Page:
“The Sixth Turning”: In Rare Downgrade, Citi Cuts Google, Facebook On Peak Online Ad Spending

“The Sixth Turning”: In Rare Downgrade, Citi Cuts Google, Facebook On Peak Online Ad Spending

Sometimes – very rarely – Wall Street bites the hand that feeds it, and no hand has fed Wall Street more than the FAAMG companies which have spent tens of billions on brokerage commissions and internet advisory fees.

Which is why we found it very surprising that around the time Goldman and Morgan Stanley reiterated their positive views on the FAAMG “Generals”, with Goldman’s David Kostin writing over the weekend that “many investors have expressed the view that economic deceleration should support the outperformance of the largest “Big Tech” stocks in the market”, a view he agrees with…

… in a note from Citigroup, the bank’s internet analyst Jason Bazinet downgraded Apple and Facebook to Neutral from Buy as “caution is in order” for companies that derive revenue from digital advertising, and “The Sixth Turning is coming” for online ad revenues.

What does Bazinet means by that?

The Sixth Turning — During last 15 years, Internet ads enjoyed three periods of accelerating growth: ’10 to ’12, ’15 to ’18 and today. But, they also exhibited three periods of decelerating growth: ‘08 to ‘10, ‘13 to ‘15 and ‘18 to ‘20.  Even if the bullish sell side forecasts are right, next wave of deceleration – the 6th turning – begins in 3Q21 (when yoy comps are tough) or 2Q22 (when two year stacked growth rates peak). Recent shifts – from accelerating to decelerating growth – has typically not been bullish for multiples.

With that in mind, Bazinet’s bearish thesis is that ehile strength in internet ads was very robust in the past two quarters (due to: 1) better macro, 2) robust eCommerce and 3) higher retailer web traffic), growth is likely to decelerate given difficult year-over-year comparisons ahead for three reasons.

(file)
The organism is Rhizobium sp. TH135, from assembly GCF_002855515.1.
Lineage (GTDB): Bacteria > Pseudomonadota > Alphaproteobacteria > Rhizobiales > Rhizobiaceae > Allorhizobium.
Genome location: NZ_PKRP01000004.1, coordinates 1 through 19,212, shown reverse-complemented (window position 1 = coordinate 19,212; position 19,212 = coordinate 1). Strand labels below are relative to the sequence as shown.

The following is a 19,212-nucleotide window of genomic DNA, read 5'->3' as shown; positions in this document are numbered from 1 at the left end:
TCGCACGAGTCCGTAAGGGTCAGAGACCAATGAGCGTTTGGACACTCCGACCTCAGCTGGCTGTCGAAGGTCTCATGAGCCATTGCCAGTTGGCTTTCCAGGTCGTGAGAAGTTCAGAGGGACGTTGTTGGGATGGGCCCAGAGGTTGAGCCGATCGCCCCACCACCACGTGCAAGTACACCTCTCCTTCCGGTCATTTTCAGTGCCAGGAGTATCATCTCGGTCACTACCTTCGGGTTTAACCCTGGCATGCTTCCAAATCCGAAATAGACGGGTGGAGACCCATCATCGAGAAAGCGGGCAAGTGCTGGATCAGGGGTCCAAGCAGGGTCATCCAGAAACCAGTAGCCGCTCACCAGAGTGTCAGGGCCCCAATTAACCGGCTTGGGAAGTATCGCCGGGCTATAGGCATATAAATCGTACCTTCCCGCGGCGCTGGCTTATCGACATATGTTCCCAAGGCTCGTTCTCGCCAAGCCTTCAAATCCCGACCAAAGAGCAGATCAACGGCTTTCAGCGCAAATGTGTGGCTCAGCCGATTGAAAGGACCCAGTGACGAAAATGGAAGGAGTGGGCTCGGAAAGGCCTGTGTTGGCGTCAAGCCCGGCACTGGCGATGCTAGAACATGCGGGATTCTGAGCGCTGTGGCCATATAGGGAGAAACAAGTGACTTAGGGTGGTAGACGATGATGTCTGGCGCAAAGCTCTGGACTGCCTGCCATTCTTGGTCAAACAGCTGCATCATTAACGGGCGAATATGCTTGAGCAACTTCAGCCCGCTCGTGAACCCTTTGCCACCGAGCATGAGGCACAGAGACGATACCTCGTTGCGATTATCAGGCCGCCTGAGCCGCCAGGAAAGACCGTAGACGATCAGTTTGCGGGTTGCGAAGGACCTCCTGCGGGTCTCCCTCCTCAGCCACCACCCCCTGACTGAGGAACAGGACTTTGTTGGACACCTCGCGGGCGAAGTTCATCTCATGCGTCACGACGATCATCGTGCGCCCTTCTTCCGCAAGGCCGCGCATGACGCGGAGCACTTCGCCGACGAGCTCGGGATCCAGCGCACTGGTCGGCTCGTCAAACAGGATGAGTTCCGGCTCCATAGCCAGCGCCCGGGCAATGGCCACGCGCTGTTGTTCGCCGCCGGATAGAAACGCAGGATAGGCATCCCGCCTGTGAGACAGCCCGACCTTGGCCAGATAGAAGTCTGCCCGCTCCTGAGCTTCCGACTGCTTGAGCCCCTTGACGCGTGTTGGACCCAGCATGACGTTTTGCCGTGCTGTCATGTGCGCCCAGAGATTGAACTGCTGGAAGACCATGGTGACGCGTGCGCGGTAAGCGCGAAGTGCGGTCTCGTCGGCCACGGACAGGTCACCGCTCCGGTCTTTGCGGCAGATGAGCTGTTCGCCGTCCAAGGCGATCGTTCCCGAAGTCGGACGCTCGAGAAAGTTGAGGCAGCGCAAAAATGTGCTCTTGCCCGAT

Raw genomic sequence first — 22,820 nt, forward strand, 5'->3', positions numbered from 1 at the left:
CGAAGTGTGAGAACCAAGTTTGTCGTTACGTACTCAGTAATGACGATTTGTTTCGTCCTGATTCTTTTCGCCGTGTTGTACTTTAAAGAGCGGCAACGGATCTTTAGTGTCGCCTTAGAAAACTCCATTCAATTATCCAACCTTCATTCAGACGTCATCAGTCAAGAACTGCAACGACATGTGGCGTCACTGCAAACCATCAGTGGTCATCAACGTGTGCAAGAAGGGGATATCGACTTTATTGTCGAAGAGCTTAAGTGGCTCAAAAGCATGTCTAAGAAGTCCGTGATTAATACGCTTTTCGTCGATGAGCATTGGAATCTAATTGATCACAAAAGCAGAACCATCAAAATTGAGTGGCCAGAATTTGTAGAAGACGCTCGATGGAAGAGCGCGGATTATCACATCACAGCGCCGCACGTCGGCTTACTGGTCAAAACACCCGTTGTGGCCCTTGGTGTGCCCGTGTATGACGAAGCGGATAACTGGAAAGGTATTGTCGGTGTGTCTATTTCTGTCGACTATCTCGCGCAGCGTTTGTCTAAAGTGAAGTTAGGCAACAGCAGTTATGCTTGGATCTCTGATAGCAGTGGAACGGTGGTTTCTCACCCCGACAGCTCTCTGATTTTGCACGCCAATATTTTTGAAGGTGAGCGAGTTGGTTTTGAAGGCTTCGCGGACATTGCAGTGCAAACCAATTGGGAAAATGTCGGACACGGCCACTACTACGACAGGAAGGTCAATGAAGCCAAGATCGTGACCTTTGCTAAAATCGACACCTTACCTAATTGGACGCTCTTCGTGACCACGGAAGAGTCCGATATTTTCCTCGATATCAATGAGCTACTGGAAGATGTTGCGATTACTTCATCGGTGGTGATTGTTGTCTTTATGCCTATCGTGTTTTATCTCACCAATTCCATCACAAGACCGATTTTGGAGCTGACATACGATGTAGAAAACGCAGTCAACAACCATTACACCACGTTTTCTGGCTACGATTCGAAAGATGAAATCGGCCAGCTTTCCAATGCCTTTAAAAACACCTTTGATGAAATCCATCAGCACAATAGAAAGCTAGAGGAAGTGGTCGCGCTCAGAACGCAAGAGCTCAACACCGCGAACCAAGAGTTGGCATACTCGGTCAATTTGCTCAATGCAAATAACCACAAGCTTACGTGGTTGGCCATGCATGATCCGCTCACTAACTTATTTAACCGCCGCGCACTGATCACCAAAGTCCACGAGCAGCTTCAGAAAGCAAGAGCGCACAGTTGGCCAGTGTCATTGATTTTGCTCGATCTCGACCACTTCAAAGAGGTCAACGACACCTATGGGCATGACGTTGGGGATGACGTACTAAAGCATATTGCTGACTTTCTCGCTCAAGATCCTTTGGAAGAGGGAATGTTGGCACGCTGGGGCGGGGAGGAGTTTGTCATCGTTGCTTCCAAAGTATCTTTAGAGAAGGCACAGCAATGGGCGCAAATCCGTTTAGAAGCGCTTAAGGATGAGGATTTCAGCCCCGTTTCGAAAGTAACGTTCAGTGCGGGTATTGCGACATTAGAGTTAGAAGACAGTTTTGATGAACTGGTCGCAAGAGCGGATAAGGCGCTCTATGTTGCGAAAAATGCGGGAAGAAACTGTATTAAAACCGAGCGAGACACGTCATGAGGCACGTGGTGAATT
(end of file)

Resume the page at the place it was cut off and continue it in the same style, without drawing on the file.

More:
First, among the top 10 Internet ad firms, in absolute dollar terms, sell side expects ~2x the annual growth from ’21 to ’25 versus ’18 to ’20.
Second, many investors believe ad intensity per dollar of economic activity is rising. We see little evidence of this.
Third, even if the sell side estimates are right, growth will likely decelerate after 2Q21 (on tougher comps)

“Historically”, Bazinet cautions, “that usually isn’t bullish for multiples” and as such he downgrades Alphabet and Facebook to Neutral.

We’re downgrading Alphabet and Facebook from Buy to Neutral. We now aren’t recommending any large cap, ad centric, Internet stock except Roku. We like Roku because we believe the connected TV market is still nascent.

A few more key highlights from the Citi report:

Recent Strength Makes Sense – Internet ad strength was very robust in the last two quarters. From 1Q16 to 1Q21, Internet ad revenue was highly correlated (R2 of 0.97) to: US personal consumption (PCE), eCommerce spend and global retailer web traffic. In short, most of the recent strength makes sense to us.
Sell Side Extrapolates the Strength – The sell side has taken 4Q20 and 1Q21 strength and extrapolated it over the next five years. Indeed, the sell side expects ~$75B of annual growth per year through 2025 versus ~$40B of annual growth in 2018 to 2020.
Ad Intensity Not Rising – Many investors believe the ad intensity (or ad spend per dollar of economic activity) is rising. We see little evidence of this. For the last six years, US ad spend (across all mediums) has represented (a flattish) 1.6% of Personal Consumption Expenditures (PCE). As such, we see little evidence of ‘below the line’ ad spend moving up to advertising.

Of course, with Google and Facebook making up nearly half of the FAAMGs, is Citi’s downgrade effectively a shot at the “Generals”? Well, not according to Citi, which is quick to explain that “Amazon remains our favorite Internet stock because we see ample growth in B2B services beyond ads (e.g. AWS, FBA, Commissions and Logistics).”

Shares of GOOGL were down 0.7% premarket, while FB was down 1.3%.


Tyler Durden
Mon, 05/10/2021 – 08:47

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